MINNEAPOLIS (WCCO) — A new executive order signed Monday by President Joe Biden has reversed a Trump-era ban on transgender service in the military.
Sgt. Sebastian Nemic joined the Minnesota National Guard in 2011, and realized he was transgender in 2013.READ MORE: 'Absolutely Check Your Policies': Breezy Point Couple Learns COVID's Effect On Insurance The Hard Way
“It was a big relief, even though for me I was grandfathered in under the old policy,” Nemic said.
He deployed to Kuwait shortly after, and started the medical transition when he returned home.
“This is now a new opportunity for future service members, future transgender people that want to serve our country, now they have the honor to do so and the privilege to do so,” Nemic said.
He agrees with studies that show transgender people serve at a higher rate than the rest of the country. With less than 1% of the population serving in our volunteer army, Nemic believes anyone willing to raise their hand and take the oath and qualify should be allowed to serve.
Retired Major Tarrence Robertson left the National Guard two months ago.READ MORE: Following Parking Lot Brawl In Wisconsin, Target Pulling Trading Cards From Store Shelves
“The folks that have been serving that are trans, you know, they have the opportunity now to be authentic, to live authentically and to lead authentically,” Robertson said.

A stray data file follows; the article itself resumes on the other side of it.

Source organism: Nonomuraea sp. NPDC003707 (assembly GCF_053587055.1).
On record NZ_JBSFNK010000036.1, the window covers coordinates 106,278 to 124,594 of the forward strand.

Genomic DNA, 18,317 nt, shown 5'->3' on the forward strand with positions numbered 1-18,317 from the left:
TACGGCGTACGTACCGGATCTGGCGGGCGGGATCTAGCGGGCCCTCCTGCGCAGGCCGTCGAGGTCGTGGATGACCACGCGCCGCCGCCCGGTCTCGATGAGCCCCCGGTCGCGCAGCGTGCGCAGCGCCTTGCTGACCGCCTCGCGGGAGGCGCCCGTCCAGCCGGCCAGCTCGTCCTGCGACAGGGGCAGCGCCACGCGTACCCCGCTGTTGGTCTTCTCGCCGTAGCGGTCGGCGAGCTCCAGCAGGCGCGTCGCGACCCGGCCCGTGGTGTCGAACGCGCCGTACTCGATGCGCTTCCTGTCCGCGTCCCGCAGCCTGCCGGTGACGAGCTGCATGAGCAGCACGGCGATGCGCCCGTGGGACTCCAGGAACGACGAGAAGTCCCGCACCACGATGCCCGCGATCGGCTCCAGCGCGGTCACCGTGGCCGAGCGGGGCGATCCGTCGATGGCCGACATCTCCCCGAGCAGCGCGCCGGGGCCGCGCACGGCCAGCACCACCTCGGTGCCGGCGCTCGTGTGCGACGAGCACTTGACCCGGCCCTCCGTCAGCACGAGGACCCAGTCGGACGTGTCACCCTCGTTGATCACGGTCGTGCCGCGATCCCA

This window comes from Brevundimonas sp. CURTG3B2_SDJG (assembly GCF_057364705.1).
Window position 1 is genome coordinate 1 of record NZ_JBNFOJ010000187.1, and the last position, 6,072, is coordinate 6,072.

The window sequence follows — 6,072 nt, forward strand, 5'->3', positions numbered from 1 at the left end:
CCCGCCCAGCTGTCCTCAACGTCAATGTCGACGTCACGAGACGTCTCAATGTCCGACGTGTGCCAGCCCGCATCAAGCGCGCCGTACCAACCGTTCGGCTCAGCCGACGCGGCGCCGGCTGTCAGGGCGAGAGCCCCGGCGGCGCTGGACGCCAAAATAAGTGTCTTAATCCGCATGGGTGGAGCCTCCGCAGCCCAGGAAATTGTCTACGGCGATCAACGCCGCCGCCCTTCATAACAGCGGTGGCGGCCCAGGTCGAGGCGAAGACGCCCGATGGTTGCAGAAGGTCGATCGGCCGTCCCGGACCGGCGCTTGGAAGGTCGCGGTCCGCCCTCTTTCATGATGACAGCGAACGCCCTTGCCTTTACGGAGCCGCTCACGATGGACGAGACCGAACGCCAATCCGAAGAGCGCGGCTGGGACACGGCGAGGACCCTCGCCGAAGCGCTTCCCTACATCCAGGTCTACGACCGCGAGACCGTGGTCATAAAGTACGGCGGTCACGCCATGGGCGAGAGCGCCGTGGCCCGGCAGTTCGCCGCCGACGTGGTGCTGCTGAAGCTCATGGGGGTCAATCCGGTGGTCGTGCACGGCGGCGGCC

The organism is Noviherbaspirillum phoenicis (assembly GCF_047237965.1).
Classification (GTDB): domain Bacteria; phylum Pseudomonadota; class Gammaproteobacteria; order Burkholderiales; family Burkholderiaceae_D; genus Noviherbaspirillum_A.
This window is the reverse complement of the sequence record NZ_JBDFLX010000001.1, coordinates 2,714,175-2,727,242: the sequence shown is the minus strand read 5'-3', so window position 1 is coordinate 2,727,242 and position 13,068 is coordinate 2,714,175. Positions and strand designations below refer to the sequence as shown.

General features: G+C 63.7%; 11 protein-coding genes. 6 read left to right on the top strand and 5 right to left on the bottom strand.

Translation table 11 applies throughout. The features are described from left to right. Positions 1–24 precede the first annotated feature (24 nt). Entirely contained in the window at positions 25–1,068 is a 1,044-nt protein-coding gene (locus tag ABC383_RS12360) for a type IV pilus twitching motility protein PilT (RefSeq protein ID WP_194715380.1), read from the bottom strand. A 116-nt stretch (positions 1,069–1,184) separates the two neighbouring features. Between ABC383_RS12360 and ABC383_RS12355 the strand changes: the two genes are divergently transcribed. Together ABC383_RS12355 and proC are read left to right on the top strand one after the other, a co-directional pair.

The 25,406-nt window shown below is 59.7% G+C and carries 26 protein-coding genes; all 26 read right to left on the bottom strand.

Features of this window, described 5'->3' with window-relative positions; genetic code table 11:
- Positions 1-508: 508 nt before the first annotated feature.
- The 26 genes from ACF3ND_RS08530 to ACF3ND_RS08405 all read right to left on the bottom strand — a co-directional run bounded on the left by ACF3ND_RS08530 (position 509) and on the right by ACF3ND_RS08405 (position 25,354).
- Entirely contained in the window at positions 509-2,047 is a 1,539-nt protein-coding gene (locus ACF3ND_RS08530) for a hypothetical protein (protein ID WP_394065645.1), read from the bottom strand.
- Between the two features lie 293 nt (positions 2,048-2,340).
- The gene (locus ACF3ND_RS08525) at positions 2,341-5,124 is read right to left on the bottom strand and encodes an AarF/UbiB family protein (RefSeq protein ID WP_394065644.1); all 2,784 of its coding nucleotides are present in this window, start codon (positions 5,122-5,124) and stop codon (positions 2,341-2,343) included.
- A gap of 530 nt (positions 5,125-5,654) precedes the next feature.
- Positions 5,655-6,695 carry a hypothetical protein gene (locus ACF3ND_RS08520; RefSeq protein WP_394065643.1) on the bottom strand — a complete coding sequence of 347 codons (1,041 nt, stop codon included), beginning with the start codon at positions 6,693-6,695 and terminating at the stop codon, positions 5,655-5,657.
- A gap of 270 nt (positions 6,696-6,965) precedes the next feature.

Although he is happy to see the ban on transgender service lifted, he hopes for something more permanent.
“I think we’re looking for something more concrete than this being able to go back and forth via executive order every four years. This is something that should get passed into law similar to how the repeal of Don’t Ask Don’t Tell took place,” Robertson said. “That way we don’t have to continuously serve under fear of what might happen next throughout our career.”
The latest executive order ensures that no one will be separated or discharged from the military or denied re-enlistment on the basis of gender identity. An estimated 15,000 service members identify as transgender. Sgt. Nemic says you can almost hear a collective sigh of relief.
“It’s been a huge weight off of our shoulders, and now we have policy to back up us serving,” Nemic said.MORE NEWS: Former Minneapolis Police Officer Talks About His Decision To Leave: 'I Did It Out Of Principle'
Cases in which transgender service members were discharged from the military because of their gender identity will be re-examined.
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